Jay4SA and the Marshall Plan

This month’s State Election has all the makings of a close contest.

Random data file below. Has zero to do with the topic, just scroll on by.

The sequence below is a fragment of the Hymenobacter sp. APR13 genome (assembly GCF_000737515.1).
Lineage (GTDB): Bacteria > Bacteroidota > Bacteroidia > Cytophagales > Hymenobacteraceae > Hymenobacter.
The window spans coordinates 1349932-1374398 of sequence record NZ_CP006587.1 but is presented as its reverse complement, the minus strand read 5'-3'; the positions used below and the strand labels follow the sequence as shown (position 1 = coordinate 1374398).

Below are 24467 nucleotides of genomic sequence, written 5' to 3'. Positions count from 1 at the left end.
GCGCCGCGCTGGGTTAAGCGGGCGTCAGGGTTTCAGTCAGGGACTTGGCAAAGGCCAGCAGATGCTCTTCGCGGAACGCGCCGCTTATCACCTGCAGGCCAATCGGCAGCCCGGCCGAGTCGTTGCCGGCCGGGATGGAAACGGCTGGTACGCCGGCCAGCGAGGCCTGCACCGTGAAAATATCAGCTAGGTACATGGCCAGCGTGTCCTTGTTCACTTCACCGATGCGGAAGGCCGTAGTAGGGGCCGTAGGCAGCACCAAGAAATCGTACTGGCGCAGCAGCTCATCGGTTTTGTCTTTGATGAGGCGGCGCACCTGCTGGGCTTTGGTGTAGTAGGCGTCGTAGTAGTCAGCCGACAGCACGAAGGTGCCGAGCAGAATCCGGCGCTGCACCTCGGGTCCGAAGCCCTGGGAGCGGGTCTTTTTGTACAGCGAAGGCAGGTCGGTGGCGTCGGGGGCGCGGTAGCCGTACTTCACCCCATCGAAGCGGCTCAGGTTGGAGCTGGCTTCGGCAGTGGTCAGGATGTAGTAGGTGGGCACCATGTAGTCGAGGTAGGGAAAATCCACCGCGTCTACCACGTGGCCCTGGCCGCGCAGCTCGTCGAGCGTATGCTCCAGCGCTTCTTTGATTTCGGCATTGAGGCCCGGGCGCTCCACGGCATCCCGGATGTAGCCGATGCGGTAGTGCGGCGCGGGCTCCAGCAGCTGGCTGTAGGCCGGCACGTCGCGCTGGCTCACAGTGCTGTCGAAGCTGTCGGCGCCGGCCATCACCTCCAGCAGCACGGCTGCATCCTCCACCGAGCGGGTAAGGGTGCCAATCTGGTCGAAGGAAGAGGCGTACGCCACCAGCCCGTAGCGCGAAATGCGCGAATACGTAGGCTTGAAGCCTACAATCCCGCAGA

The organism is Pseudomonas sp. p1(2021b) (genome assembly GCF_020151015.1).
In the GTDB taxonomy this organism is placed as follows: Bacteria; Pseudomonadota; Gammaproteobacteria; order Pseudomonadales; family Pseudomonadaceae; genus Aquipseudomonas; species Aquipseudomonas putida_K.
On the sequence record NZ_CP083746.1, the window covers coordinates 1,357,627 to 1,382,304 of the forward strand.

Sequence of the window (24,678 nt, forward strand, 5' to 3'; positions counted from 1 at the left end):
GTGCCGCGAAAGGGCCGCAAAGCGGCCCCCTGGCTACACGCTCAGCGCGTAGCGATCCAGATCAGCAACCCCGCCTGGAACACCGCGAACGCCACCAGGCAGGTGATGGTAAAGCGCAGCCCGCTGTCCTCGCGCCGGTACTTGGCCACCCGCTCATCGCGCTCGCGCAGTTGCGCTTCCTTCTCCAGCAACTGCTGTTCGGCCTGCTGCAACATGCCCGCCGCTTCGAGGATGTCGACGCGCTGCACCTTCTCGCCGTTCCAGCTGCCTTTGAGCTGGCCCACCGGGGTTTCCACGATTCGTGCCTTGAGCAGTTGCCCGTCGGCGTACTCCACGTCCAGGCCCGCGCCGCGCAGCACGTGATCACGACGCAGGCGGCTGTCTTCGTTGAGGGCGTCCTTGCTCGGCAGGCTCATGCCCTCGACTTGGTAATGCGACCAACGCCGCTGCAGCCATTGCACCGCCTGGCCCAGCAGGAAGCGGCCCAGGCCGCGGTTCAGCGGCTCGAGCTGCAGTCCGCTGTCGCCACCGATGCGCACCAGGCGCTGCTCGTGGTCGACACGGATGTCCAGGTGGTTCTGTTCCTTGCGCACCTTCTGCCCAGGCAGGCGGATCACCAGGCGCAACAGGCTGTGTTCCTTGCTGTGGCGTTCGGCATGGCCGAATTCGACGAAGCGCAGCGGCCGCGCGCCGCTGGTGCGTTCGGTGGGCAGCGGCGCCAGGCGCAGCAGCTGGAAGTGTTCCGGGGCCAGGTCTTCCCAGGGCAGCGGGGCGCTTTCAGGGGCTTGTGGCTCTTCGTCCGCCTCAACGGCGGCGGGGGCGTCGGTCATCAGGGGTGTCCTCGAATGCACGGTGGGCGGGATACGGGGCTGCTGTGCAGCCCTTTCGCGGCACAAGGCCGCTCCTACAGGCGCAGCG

This month’s State Election has all the makings of a close contest. Having dislodged Mike Rann and Kevin Foley, Jay Weatherill promised a new era of political civility. The decide and consult days of the past were over, he declared. A more inclusive and less aggressive style of government would be ushered in. To break with the divisions of the past, the Liberal Party offered its own new fresh face, a relative newcomer to the Liberal machine, Steven Marshall. Marshall had the advantage of being untainted by past divisions within his adopted Party. He has been able to unite warring tribes for the task of winning the State Election. Much more is known about Weatherill than Marshall. The electorate seems to have warmed to him, winning back some of the support lost to Labor at the end of the Rann/Foley era. Steven Marshall, on the other hand, comes to the role of Opposition Leader with little form, untainted by the longstanding wet/dry tribal divisions that have destabilised the Liberal Party. Labor has had its own tribal problems. After imploding at a national level, the recent Farrell/O’Brien pre-selection deal threatened to wreak havoc on Labor just as it prepared to go to election. The Premier’s only real choice was to demand Farrell stand down. He did, going much further than anyone expected by threatening to resign if Farrell persisted. All of this was ugly political theatre, playing out as it did on primetime ABC radio. Decisive action resolved it in Weatherill’s favor. Amidst all of this has been an unfolding calamity – the collapse of the Australian automotive industry. Closure announcements by Ford, GMH and then Toyota would affect tens of thousands of jobs and hundreds of businesses around the nation. With the Federal Government’s automotive policy decision-making processes paralysed by its commitment to waiting for the results of a Productivity Commission inquiry into the industry, the industry made its own decisions. They proved to be political fuel for Labor. Weatherill was bold in his criticism of the Federal Government’s apparent failure to do enough to keep the industry alive. He hammered what he viewed as the inadequacy of its GMH closure assistance package. With his Federal counterparts insisting they could not have done anything to save the industry, Steven Marshall has been seen at times to be defending the indefensible and not offering hope. The Premier’s jobs package in response to the collapse of Holden set the bar high for the State Liberal Opposition. Labor announced that it would invest $60m to tackle the crisis and sought $333m from the Federal Government. To regain some lost ground in responding to the crisis Steven Marshall needs to broker a deal with the Abbott Government to deliver a substantial assistance package over the coming weeks. While long-term governments face an uphill battle to be re-elected, oppositions are unlikely to be elected in a landslide if they don’t capture the imaginations of the public with sound and forward looking policy. The Jay4SA campaign got off to a flying start with the release of a 200-page policy manifesto, placing pressure on the Liberal Party to release policy detail earlier rather than later in the campaign. Steven Marshall’s most significant policy announcement to date, from a political point of view, has been the Liberal Party’s public sector workforce reduction target. To overcome fears that the Liberals would cut in excess of 10,000 jobs from the state public sector, Marshall set a cap of 5170 (around 1000 more than Labor planned to cut). While this has taken some of the heat out of the public sector job cuts debate, Labor is arguing that voters can expect more widespread cuts in practice, particularly as a consequence of a Liberal Government appointing the Productivity Commission to advise it on how to achieve savings. The problem for the Opposition in advocating this is that the Productivity Commission has a clear preference for privatisation and outsourcing, policies that are deeply unpopular these days. Steven Marshall and the Liberals are likely to win the State Election. They have the benefit of campaigning against a long-term government that only in the most extraordinary circumstances is likely to be re-elected. Only major blunders by the Liberal Party can change the outcome along with an exceptionally well-run campaign by Jay Weatherill and his party machine. One other factor might also be influential over weeks to come. The Federal Government has received its 900- page report from the Commission of Audit. A softening up process is already underway by the Coalition in the lead up to its release. If the report concludes, as many expect it will, that a substantial amount of our remaining public sector assets should be privatised and core elements of universal health care removed, the South Australian Liberals will very likely be damaged by association. Steven Marshall must be hoping that the Federal Government delay release of the Commission of Audit until after the State Election campaign. Jay Weatherill will have a field day if it is released before the election. It is shaping up to be a fascinating election, one that may well be closer than the polls suggest. Associate Professor John Spoehr is the Executive Director of the Australian Workplace Innovation and Workplace Centre at the University of Adelaide.

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